U.S. Appeals Court Strikes Down Net Neutrality

Posted by Bob Muir on Jan 15, 2014 in Tech |

Gavel on keyboard

Well damn. Net neutrality has been considered one of the most important policies for the Internet to have. The concept is that the Internet should be a free and open space to encourage competition and allow smaller sites to grow big; therefore, internet service providers (ISPs) must give equal treatment to all websites and traffic, regardless of how big or small they are. ISPs have wanted to offer faster connections that bigger sites must pay for, or section off certain types of websites for an additional fee. Net neutrality argues that a start-up like Amazon may not have been able to fully grow if it had to compete with other websites that could afford to load faster. Unfortunately, that just got thrown out the window.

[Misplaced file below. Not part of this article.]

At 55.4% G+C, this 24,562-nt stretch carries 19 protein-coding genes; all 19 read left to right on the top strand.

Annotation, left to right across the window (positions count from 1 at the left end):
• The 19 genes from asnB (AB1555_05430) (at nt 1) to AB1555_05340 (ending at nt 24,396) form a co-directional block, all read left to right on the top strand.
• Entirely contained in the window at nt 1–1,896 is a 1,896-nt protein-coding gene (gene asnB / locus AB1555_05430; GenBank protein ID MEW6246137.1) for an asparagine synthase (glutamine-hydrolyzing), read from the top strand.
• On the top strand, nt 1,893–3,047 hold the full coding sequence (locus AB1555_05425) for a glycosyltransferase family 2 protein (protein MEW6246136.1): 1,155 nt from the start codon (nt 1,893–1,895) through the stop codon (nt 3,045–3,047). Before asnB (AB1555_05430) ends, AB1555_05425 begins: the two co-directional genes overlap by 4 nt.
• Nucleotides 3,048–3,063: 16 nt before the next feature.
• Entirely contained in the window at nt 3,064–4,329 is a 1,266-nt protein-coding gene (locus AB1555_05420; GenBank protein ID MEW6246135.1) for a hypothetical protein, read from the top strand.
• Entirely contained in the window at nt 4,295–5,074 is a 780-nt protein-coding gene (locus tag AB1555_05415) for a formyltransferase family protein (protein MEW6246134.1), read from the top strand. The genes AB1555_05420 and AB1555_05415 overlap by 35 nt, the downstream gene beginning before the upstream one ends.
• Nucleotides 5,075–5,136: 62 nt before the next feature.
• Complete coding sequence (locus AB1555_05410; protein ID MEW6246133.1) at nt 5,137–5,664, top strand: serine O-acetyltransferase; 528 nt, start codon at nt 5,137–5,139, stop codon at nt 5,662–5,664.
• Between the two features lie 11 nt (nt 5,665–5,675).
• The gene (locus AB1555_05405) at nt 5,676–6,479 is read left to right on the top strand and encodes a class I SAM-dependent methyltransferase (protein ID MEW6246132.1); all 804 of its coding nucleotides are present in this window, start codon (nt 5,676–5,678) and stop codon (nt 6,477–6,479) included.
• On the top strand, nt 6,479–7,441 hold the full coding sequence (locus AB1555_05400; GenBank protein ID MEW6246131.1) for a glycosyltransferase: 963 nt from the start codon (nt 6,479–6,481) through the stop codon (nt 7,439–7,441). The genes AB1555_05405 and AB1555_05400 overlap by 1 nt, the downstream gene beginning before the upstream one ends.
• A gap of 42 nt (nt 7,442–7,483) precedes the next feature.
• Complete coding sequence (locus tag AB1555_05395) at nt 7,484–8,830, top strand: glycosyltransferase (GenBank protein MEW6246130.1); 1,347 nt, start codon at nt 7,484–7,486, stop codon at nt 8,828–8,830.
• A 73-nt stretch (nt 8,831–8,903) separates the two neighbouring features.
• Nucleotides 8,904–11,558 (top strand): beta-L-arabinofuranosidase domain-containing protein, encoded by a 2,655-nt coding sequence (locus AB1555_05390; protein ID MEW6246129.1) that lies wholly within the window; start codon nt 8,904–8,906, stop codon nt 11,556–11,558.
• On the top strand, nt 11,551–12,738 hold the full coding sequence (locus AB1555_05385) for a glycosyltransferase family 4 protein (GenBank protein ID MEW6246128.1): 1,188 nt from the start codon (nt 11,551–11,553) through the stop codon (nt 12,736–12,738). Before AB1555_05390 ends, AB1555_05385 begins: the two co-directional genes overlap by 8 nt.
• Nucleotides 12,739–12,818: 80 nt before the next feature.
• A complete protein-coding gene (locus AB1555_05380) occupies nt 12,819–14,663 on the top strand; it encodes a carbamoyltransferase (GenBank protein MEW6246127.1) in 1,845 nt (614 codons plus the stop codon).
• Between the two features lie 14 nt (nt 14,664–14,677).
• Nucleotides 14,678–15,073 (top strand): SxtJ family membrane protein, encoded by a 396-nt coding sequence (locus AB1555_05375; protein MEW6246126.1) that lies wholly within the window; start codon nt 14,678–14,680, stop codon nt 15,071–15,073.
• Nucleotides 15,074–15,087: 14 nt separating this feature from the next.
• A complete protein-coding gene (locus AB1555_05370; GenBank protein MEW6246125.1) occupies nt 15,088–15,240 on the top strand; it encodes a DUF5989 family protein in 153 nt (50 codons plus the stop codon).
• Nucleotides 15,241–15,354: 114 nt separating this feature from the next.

The FCC had achieved net neutrality (which was in danger of disappearing) in a 2010 order that stated ISPs “shall not block lawful content, applications, services or non-harmful devices, subject to reasonable network management” as well as stating that they “shall not unreasonably discriminate in transmitting lawful traffic over a consumer’s broadband Internet access service.” This was stuck down in a U.S. Appeals Court, however, because the FCC classified broadband internet as an information service, unlike phones, which are considered a common carrier service.

It goes without saying that this has huge ramifications, not just in the U.S., but around the world. The FCC plans to consider its options, including appeals, to try and restore net neutrality. Perhaps they’ll try to reclassify the Internet as a common carrier service. Either way, for now, the future of a free and open Internet is in danger.

Source: BGR

 

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